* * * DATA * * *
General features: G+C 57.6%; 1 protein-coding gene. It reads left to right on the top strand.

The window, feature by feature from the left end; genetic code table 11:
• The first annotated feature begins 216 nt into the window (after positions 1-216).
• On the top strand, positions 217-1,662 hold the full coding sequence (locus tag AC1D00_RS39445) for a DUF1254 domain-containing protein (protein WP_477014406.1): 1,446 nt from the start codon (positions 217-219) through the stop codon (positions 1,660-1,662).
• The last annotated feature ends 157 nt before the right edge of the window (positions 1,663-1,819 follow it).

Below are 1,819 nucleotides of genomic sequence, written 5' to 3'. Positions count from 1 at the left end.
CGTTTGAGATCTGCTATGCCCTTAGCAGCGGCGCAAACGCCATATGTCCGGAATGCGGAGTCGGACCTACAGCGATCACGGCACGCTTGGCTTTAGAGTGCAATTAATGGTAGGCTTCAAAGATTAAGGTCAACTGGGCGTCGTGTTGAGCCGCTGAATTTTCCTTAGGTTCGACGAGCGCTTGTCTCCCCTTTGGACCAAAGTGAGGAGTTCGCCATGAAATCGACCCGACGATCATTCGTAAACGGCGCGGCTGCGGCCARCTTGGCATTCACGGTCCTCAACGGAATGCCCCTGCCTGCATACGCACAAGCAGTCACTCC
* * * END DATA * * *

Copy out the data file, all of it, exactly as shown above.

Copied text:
General features: G+C 57.6%; 1 protein-coding gene. It reads left to right on the top strand.

The window, feature by feature from the left end; genetic code table 11:
• The first annotated feature begins 216 nt into the window (after positions 1-216).
• On the top strand, positions 217-1,662 hold the full coding sequence (locus tag AC1D00_RS39445) for a DUF1254 domain-containing protein (protein WP_477014406.1): 1,446 nt from the start codon (positions 217-219) through the stop codon (positions 1,660-1,662).
• The last annotated feature ends 157 nt before the right edge of the window (positions 1,663-1,819 follow it).

Below are 1,819 nucleotides of genomic sequence, written 5' to 3'. Positions count from 1 at the left end.
CGTTTGAGATCTGCTATGCCCTTAGCAGCGGCGCAAACGCCATATGTCCGGAATGCGGAGTCGGACCTACAGCGATCACGGCACGCTTGGCTTTAGAGTGCAATTAATGGTAGGCTTCAAAGATTAAGGTCAACTGGGCGTCGTGTTGAGCCGCTGAATTTTCCTTAGGTTCGACGAGCGCTTGTCTCCCCTTTGGACCAAAGTGAGGAGTTCGCCATGAAATCGACCCGACGATCATTCGTAAACGGCGCGGCTGCGGCCARCTTGGCATTCACGGTCCTCAACGGAATGCCCCTGCCTGCATACGCACAAGCAGTCACTCC